Keepin’ It Kiwi: Poppin’ Over The Pacific Ocean

Well, well, Wellington.

Well, well, Wellington.

It’s bigger than she ever dreamed, and she’s in love with being queen. You know I’m talking about “Royals”, the current #3 on the Hot 100 from singer Lorde. If she makes it to the top of that chart, she could become only the second act from New Zealand to hit #1 in the U.S. and the first as a main-credited artist; this, while she’s only 16 years old. It’s quite the accomplishment and perhaps a sign of encouragement to other artists from the country to try their material out here. For now, here are some of the notable singers and bands to break in America and the Hot 100 from that land so far away:

New Zealander Neil Finn first made the American charts as a member of the group Split Enz, based out of Auckland, who reached #53 with “I Got You” in 1980. They parted ways by 1984.

Later, Finn led the Australian-formed group Crowded House, who charted a few years afterward. The trio’s biggest single was the classic “Don’t Dream It’s Over”, which spent a week at #2 on the Hot 100 in April 1987. Followup single “Something So Strong” landed at #7 in the summer, and after three other minor entries from through 1991, they failed to break the big chart. They last released an album in 2010.

Bedingfield was born in Auckland before moving to England with his family at age 3. Two of his songs did particularly well here: the dance anthem “Gotta Get Thru This”, which went to #10, and the ballad “If You’re Not The One”, which peaked at #15. Both were bigger on individual radio surveys. His second album was never released here. He appeared as a judge on The X Factor: New Zealand earlier this year.

Urban was born in the town of Whangarei but was later raised in Australia. After a few minor Country chart entries with a trio called The Ranch in 1997, he trekked out on his own in 1999 and hasn’t looked back since. Over two dozen top 40 singles later, 13 of which went to #1, he’s one of the top-selling acts in Country music today. His biggest thus far on the Hot 100 is 2009’s “Kiss A Girl”, which peaked at #16.

The 23-year-old singer born in Hamilton also plays guitar and tambourine. She has only reached the U.S. charts as a featured act on Gotye‘s monster ballad, “Somebody That I Used To Know”. It totaled eight weeks at #1 and also ranked as the #1 song of last year. Her own solo single, “Settle Down”, saw some limited airplay here, but nothing substantial. Neither act has reached the Hot 100 since their duet.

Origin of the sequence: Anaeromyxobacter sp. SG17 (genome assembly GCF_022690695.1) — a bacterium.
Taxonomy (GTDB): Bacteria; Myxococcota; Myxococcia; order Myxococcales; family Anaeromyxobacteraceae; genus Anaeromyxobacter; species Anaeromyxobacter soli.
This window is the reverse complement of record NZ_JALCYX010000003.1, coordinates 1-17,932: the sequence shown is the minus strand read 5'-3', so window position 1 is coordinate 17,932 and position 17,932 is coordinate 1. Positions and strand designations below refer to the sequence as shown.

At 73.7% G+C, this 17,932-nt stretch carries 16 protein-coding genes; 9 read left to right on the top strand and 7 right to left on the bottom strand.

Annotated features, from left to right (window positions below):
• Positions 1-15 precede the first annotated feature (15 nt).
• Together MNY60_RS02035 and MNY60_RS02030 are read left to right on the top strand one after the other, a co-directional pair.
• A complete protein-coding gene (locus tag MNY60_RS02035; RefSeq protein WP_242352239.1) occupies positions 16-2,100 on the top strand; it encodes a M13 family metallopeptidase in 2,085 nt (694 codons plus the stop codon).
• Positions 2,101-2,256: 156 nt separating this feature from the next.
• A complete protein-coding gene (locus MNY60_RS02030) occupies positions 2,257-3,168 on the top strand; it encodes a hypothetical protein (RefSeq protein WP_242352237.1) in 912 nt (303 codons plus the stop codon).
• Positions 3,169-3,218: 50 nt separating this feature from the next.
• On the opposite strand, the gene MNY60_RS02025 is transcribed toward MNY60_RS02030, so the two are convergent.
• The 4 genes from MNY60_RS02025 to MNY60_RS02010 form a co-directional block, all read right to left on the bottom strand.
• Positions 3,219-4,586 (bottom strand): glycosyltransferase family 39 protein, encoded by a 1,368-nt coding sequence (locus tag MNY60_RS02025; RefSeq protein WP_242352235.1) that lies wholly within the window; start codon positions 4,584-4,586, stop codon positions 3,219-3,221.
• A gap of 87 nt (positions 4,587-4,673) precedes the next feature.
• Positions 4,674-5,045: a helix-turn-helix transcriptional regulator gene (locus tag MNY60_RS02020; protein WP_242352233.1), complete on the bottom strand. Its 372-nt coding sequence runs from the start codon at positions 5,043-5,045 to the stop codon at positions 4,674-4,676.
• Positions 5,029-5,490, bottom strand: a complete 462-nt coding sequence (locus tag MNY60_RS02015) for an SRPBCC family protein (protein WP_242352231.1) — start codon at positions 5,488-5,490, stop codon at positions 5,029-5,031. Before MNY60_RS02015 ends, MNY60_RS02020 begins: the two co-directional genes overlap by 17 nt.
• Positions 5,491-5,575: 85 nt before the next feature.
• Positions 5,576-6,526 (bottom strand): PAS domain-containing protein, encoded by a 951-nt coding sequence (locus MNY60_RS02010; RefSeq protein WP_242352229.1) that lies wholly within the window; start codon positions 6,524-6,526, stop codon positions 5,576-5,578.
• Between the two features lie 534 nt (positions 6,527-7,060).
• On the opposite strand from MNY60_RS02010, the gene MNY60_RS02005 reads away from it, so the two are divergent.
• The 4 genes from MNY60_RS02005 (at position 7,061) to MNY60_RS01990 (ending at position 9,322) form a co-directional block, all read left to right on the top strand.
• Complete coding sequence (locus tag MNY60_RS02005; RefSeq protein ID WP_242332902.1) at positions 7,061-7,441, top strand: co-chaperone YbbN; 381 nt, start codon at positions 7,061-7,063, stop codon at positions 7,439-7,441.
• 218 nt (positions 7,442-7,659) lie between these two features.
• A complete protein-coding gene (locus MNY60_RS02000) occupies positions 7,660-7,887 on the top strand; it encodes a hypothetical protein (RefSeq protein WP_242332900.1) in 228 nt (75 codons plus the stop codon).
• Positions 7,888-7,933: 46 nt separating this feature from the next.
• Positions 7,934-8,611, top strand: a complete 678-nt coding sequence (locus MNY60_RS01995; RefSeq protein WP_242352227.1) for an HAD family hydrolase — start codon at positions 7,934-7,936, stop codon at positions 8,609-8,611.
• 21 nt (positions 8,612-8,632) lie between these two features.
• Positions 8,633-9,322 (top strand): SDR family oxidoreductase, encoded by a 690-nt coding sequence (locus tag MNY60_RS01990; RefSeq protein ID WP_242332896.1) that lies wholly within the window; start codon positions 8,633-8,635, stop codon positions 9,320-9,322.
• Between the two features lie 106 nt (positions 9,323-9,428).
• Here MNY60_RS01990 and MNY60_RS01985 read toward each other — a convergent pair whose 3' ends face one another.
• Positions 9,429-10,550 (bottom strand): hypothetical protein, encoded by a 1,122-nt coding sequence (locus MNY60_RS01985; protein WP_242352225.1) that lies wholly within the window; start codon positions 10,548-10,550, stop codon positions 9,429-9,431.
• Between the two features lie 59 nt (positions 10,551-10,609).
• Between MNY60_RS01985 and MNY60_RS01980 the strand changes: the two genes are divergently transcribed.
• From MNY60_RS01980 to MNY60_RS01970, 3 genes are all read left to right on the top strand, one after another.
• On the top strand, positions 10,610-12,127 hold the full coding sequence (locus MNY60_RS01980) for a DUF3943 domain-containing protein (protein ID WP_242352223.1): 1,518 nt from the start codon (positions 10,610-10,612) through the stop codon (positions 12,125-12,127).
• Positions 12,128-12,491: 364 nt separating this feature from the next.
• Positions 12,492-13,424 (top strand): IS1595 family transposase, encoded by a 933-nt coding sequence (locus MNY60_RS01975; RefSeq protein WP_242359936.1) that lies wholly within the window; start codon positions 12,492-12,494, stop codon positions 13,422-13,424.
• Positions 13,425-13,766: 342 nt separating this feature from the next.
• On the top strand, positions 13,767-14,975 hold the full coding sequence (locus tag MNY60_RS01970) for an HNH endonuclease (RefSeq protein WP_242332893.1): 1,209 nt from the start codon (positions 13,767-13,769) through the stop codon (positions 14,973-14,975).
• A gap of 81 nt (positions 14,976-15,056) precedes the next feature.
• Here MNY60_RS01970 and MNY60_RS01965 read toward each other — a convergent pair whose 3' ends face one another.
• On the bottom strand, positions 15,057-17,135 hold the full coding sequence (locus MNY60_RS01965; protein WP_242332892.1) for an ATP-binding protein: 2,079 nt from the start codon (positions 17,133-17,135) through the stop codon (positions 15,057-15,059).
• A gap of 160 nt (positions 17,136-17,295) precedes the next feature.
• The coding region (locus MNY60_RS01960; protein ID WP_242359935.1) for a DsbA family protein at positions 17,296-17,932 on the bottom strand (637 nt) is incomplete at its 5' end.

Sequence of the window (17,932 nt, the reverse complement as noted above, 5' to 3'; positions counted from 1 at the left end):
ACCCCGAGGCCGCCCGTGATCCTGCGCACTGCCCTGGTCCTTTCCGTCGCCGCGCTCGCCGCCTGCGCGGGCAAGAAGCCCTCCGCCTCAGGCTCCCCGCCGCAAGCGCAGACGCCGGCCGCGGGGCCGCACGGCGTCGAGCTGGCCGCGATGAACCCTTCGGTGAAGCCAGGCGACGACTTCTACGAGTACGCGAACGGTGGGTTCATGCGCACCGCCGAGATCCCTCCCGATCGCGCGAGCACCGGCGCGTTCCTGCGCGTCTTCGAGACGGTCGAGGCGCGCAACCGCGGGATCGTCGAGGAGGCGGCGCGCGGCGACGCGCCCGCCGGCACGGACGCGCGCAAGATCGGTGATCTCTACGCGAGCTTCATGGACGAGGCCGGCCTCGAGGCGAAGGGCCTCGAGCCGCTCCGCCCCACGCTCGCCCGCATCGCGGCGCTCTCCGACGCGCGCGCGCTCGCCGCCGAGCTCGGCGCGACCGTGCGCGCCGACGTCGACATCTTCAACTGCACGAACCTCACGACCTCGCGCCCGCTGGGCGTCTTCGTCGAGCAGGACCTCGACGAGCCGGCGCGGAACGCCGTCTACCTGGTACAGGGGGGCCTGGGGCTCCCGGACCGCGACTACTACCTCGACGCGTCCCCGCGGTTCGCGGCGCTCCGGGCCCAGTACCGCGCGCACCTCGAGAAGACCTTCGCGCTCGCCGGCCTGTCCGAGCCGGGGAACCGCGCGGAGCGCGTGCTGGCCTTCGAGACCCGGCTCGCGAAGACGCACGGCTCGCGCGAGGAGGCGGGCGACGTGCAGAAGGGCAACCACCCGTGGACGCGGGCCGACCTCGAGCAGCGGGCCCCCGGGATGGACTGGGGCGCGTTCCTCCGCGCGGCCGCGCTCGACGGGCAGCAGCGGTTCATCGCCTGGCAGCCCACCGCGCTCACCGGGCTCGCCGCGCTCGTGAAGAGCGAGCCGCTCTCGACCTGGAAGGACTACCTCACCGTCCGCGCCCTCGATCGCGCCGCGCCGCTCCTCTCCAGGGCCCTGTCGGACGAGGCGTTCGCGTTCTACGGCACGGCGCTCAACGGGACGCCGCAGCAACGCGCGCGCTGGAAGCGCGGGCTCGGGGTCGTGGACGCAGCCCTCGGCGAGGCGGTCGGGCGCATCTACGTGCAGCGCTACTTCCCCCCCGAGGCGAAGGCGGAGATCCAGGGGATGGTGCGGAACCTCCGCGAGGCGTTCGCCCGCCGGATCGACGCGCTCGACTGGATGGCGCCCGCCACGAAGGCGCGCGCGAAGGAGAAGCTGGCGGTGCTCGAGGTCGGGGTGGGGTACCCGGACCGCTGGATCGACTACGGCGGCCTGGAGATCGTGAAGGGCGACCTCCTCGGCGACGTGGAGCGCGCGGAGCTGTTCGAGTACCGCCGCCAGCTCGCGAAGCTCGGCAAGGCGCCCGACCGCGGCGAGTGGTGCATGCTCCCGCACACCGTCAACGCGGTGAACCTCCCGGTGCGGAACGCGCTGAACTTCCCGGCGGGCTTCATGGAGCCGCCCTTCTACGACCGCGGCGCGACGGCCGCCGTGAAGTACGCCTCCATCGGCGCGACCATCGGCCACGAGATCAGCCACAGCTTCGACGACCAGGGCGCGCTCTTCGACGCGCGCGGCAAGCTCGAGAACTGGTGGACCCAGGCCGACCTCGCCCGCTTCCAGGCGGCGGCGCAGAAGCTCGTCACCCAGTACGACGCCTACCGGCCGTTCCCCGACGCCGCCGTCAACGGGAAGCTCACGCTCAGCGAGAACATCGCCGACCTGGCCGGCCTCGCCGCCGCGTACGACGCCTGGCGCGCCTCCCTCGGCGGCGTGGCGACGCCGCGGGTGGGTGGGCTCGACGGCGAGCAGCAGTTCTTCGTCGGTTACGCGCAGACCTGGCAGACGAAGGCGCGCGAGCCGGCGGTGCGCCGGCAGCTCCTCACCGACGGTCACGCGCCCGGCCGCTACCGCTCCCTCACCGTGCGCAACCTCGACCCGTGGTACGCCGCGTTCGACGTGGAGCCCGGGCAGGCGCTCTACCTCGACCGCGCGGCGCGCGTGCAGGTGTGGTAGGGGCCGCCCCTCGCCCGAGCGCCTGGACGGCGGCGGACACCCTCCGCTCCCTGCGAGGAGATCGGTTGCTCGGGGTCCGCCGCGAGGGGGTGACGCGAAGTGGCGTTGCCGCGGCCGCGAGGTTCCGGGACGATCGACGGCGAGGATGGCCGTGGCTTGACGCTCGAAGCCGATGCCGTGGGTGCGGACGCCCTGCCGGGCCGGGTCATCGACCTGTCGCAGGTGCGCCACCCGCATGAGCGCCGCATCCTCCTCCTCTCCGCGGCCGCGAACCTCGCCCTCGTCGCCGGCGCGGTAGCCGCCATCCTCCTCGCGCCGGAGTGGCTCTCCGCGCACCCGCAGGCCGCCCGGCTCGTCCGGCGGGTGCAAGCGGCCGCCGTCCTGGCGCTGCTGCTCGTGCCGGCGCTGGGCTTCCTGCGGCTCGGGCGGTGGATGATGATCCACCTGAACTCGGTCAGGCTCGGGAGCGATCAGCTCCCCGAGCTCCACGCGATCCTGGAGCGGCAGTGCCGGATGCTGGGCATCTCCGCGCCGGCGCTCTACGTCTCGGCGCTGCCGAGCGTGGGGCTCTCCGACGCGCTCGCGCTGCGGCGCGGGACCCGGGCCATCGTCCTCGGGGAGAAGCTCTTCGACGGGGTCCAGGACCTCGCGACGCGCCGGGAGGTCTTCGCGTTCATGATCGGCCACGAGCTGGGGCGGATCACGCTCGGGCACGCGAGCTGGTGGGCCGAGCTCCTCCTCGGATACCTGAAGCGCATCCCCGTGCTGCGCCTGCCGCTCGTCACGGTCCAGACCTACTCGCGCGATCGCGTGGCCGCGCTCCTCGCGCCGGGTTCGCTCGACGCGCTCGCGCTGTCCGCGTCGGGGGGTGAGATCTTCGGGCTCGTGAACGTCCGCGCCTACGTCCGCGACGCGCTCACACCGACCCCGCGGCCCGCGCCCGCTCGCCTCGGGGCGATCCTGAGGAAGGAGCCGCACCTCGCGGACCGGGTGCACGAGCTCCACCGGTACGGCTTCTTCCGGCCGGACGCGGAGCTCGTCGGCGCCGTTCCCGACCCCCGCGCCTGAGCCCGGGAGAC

The duo from Ōtara went from regional success to international buzz with “How Bizarre”, which hit the top ten in several countries. Due to a lack of CD single in the U.S., which was required to chart on the Hot 100 then, it only ranked on the radio surveys, going to #4 on the Hot 100 Airplay chart. They are a one-hit wonder outside of New Zealand. Lead singer Pauly Fuemana passed away in 2010 at age 40.

Here’s the most obscure act on the list, but obscure as he is, he did go Platinum. His only single to chart so far was a remixed version of his song “Swing”, with added rapper Soulja Boy who was hot at the time. It peaked at #45 in the fall. Thus far, he’s the only rapper from New Zealand to ever make the U.S. charts. He’s managed to score a few other big singles down under, but nothing has reached our shores.

Other acts from New Zealand to release here but fail to make it outside the airplay charts include Gin Wigmore, Steriogram and The Naked And Famous, who have an active single on the Alternative chart this week with “Hearts Like Ours”. We’ll see how far it goes. For now, if there’s an act that I didn’t mention or you want to let me know who your favorite artist is on this list, comment below or click the “Get Social!” tab to find PGTC on social media.


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Filed under Charts/Trade Papers, Playlists, Retro

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